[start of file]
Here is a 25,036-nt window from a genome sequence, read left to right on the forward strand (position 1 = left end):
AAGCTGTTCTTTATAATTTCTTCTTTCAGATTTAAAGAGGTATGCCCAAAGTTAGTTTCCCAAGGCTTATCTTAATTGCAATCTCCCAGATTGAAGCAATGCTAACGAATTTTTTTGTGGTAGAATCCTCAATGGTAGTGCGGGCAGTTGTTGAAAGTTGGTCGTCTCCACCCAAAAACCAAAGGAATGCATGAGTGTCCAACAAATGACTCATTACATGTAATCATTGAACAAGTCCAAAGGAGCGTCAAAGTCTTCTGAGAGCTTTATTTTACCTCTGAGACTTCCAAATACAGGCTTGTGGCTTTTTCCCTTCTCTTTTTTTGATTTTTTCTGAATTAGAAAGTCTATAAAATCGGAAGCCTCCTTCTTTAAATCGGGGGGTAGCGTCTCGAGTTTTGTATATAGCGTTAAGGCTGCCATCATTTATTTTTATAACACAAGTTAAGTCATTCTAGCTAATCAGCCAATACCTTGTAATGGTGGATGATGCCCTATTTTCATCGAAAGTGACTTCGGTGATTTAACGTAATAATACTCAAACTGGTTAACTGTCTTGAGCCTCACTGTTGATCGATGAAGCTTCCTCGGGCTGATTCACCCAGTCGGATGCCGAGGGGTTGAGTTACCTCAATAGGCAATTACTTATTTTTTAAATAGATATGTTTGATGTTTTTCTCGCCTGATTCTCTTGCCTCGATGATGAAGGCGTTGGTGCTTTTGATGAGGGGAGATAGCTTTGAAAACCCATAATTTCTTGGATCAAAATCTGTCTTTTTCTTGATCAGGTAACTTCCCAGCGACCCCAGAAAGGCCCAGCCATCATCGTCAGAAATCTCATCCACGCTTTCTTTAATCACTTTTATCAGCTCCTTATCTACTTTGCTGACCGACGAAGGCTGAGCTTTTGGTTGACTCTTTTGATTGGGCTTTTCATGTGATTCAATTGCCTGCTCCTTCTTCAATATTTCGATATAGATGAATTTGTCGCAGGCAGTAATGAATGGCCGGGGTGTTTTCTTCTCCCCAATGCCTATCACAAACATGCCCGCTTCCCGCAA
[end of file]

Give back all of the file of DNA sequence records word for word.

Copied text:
Here is a 25,036-nt window from a genome sequence, read left to right on the forward strand (position 1 = left end):
AAGCTGTTCTTTATAATTTCTTCTTTCAGATTTAAAGAGGTATGCCCAAAGTTAGTTTCCCAAGGCTTATCTTAATTGCAATCTCCCAGATTGAAGCAATGCTAACGAATTTTTTTGTGGTAGAATCCTCAATGGTAGTGCGGGCAGTTGTTGAAAGTTGGTCGTCTCCACCCAAAAACCAAAGGAATGCATGAGTGTCCAACAAATGACTCATTACATGTAATCATTGAACAAGTCCAAAGGAGCGTCAAAGTCTTCTGAGAGCTTTATTTTACCTCTGAGACTTCCAAATACAGGCTTGTGGCTTTTTCCCTTCTCTTTTTTTGATTTTTTCTGAATTAGAAAGTCTATAAAATCGGAAGCCTCCTTCTTTAAATCGGGGGGTAGCGTCTCGAGTTTTGTATATAGCGTTAAGGCTGCCATCATTTATTTTTATAACACAAGTTAAGTCATTCTAGCTAATCAGCCAATACCTTGTAATGGTGGATGATGCCCTATTTTCATCGAAAGTGACTTCGGTGATTTAACGTAATAATACTCAAACTGGTTAACTGTCTTGAGCCTCACTGTTGATCGATGAAGCTTCCTCGGGCTGATTCACCCAGTCGGATGCCGAGGGGTTGAGTTACCTCAATAGGCAATTACTTATTTTTTAAATAGATATGTTTGATGTTTTTCTCGCCTGATTCTCTTGCCTCGATGATGAAGGCGTTGGTGCTTTTGATGAGGGGAGATAGCTTTGAAAACCCATAATTTCTTGGATCAAAATCTGTCTTTTTCTTGATCAGGTAACTTCCCAGCGACCCCAGAAAGGCCCAGCCATCATCGTCAGAAATCTCATCCACGCTTTCTTTAATCACTTTTATCAGCTCCTTATCTACTTTGCTGACCGACGAAGGCTGAGCTTTTGGTTGACTCTTTTGATTGGGCTTTTCATGTGATTCAATTGCCTGCTCCTTCTTCAATATTTCGATATAGATGAATTTGTCGCAGGCAGTAATGAATGGCCGGGGTGTTTTCTTCTCCCCAATGCCTATCACAAACATGCCCGCTTCCCGCAA